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Canadian School of Peacebuilding, Session 1: June 12-16, 2017
Jun 12, 2017 - Jun 16, 2017

Courses

All courses can be taken for training or for undergraduate credit. In addition, courses marked with an asterisk (*) can also be taken for graduate credit and can be used towards CMU's new MA in Peace and Collaborative Development (Click here for more information on the MA-PCD). Each CSOP course runs for 5 days, Monday to Friday, 8:30 AM – 5:00 PM  Participants may apply for only one course each week and may apply for one week or for two weeks.

SESSION I: June 12 – 16, 2017

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Journalism and Peacebuilding

Instructor: David Balzer
COMM/PCTS–2950C

There is evidence on a daily basis of the power of media to fuel or mitigate conflict in our world.  This course will provide an overview of journalism theory, emphasizing its ideals and commitments.  Lynch and McGoldrick (2005) define peace journalism as “when editors and reporters make choices – of what to report, and how to report it – that create opportunities for society at large to consider and value non-violent responses to conflict.” A series of case studies will investigate theoretical models and strategies of peace journalism practice.  These case studies will constitute a primary feature of the course by offering interaction with working journalists and communication professionals who will elaborate and exemplify peace journalism, conflict-sensitive reporting, participatory journalism and related issues.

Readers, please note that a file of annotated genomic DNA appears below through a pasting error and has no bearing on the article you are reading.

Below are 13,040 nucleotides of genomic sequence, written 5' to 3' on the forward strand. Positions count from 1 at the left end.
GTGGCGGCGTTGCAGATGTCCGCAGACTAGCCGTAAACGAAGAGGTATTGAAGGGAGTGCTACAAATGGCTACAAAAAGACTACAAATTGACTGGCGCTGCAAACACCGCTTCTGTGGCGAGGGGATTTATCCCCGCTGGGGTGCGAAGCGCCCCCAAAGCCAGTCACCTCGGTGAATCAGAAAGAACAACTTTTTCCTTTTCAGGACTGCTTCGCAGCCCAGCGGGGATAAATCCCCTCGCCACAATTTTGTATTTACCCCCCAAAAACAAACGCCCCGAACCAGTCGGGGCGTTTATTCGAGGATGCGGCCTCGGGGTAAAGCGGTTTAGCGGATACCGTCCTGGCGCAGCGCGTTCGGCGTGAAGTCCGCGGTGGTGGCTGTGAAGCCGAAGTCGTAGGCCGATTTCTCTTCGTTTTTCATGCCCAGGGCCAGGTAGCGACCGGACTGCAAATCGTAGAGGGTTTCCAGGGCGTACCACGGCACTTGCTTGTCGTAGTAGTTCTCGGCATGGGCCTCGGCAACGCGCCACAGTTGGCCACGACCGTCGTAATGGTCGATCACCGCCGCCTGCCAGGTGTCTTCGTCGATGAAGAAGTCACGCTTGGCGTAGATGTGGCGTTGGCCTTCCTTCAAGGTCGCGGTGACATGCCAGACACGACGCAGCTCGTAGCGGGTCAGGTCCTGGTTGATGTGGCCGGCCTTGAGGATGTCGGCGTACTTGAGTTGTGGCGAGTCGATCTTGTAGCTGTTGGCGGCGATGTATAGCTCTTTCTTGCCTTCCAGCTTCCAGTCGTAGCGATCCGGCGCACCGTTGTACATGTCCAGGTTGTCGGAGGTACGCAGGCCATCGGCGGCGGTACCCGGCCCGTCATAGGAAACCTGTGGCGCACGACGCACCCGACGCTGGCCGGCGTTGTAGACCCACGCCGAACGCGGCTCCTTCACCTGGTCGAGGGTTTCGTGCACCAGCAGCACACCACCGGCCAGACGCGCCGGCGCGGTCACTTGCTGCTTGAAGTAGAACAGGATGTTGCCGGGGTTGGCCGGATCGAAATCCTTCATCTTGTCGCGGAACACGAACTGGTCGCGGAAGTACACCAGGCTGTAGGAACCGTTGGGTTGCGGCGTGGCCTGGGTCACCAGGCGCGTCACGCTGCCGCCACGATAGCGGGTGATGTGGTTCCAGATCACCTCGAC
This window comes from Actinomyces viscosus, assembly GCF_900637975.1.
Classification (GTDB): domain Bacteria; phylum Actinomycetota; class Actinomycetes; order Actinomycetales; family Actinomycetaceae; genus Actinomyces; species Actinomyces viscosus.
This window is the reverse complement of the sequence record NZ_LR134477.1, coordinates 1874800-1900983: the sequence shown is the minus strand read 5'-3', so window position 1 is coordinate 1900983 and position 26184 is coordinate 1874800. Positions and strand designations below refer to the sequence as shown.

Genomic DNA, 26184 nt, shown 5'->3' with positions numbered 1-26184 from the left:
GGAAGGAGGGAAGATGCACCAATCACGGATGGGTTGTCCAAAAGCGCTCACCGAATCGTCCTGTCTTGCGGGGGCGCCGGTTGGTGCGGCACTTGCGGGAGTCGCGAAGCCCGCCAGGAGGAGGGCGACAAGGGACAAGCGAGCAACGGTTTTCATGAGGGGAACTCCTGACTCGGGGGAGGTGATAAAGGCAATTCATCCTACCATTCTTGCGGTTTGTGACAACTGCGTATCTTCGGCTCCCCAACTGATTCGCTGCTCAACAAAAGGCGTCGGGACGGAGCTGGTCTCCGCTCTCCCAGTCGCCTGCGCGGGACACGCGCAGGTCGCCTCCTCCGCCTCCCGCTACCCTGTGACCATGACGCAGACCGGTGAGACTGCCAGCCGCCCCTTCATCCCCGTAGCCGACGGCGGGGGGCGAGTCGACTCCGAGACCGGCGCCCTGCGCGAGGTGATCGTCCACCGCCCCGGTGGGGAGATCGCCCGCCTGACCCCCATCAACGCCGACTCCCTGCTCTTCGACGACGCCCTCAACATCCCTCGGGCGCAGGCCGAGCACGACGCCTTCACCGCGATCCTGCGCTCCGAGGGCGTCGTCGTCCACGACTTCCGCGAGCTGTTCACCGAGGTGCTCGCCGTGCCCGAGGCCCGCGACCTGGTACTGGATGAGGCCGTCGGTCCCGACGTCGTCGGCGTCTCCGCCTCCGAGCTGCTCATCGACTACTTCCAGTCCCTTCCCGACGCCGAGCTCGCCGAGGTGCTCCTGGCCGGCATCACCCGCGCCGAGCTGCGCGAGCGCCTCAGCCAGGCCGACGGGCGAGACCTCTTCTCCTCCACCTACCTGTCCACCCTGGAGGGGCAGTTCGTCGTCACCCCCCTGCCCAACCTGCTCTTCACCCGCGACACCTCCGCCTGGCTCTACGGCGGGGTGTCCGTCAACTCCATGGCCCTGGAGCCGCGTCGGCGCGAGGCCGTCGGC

Expressive Trauma Integration: Caregiving and Conflict Transformation*

Instructor: Odelya Gertel Kraybill
PCTS/PSYC–3950C and PCD–5190C

This course examines the effects of trauma on individuals and communities and explores strategies for responding.  Through reading and discussion of theory, and experiencing expressive art exercises, participants will be introduced to various aspects of trauma and tools for breaking the cycle of trauma/injury/conflict.

Key topics will include the need to address root causes and to utilize methodologies that do not depend on long-term involvement of highly-specialized professionals; applying multi-disciplinary responses to trauma; and the unique benefits of the expressive arts in work with people exposed to trauma. Attention will be devoted to the care of caregivers exposed to traumatized persons for an extended period and as well as strategies for mitigating risk of secondary trauma through stress management and self-care. The course will utilize a deeply engaging blend of stories, creative arts, experiential learning, and lectures.  People interested in building their resiliency and learning to care for others who have experienced trauma are encouraged to participate.

 

Exploring the Refugee Challenge*

Instructor: Stephanie Phetsamay Stobbe
PCTS/POLS/IDS-3950C and PCD-5190C

The UNHCR 2014 Global Trends Report states that there are 60 million forcibly displaced people worldwide due to war, conflict, and persecution; this is the greatest number since World War II. Over the last few years, countries have struggled with how to assist refugees and internally displaced people from Syria, Iraq, Afghanistan, Congo, Colombia, Myanmar, and many others. This course explores the root causes of forcibly displaced people; the costs associated with such movements, including economic and mental health; and what resettlement agencies are doing to assist refugees. It focuses on issues and lessons learned from the experience of resettling and integrating refugees, utilizing Canada as a case study. The course includes guest speakers from government, NGOs, and former refugees.

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